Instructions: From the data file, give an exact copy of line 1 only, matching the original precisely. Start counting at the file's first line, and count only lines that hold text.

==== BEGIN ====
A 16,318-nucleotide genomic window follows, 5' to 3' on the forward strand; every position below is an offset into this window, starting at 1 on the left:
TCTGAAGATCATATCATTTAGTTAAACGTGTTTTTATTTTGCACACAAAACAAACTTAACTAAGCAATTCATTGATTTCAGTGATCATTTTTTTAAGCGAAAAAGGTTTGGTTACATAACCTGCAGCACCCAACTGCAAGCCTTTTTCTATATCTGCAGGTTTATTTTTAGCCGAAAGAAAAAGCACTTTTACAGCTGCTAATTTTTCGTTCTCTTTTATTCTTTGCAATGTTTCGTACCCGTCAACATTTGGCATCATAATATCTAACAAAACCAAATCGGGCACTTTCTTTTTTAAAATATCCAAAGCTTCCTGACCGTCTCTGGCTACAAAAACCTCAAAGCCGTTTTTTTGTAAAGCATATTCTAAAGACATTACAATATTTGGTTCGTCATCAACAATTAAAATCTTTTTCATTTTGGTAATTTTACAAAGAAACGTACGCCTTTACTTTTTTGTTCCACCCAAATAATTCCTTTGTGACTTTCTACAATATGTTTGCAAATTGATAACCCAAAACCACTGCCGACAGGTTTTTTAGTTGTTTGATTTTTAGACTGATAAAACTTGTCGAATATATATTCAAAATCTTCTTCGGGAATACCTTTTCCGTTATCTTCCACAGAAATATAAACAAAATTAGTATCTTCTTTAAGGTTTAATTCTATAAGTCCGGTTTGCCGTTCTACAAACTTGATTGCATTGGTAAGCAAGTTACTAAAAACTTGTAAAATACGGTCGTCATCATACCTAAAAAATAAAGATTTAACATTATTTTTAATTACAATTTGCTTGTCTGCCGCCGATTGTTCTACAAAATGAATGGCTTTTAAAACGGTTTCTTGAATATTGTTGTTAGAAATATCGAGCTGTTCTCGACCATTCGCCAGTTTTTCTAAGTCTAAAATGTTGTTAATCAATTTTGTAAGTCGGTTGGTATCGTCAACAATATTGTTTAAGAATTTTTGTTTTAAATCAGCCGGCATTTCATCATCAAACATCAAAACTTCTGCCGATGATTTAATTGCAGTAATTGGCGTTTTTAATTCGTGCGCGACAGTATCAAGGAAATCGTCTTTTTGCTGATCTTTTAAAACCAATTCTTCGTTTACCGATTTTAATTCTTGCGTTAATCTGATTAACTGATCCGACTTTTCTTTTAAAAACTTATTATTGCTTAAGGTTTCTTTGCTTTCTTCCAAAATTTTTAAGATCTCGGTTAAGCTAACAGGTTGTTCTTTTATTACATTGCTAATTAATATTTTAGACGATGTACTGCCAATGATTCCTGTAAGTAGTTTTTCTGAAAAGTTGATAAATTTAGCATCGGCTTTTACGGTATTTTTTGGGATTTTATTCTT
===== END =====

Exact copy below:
A 16,318-nucleotide genomic window follows, 5' to 3' on the forward strand; every position below is an offset into this window, starting at 1 on the left: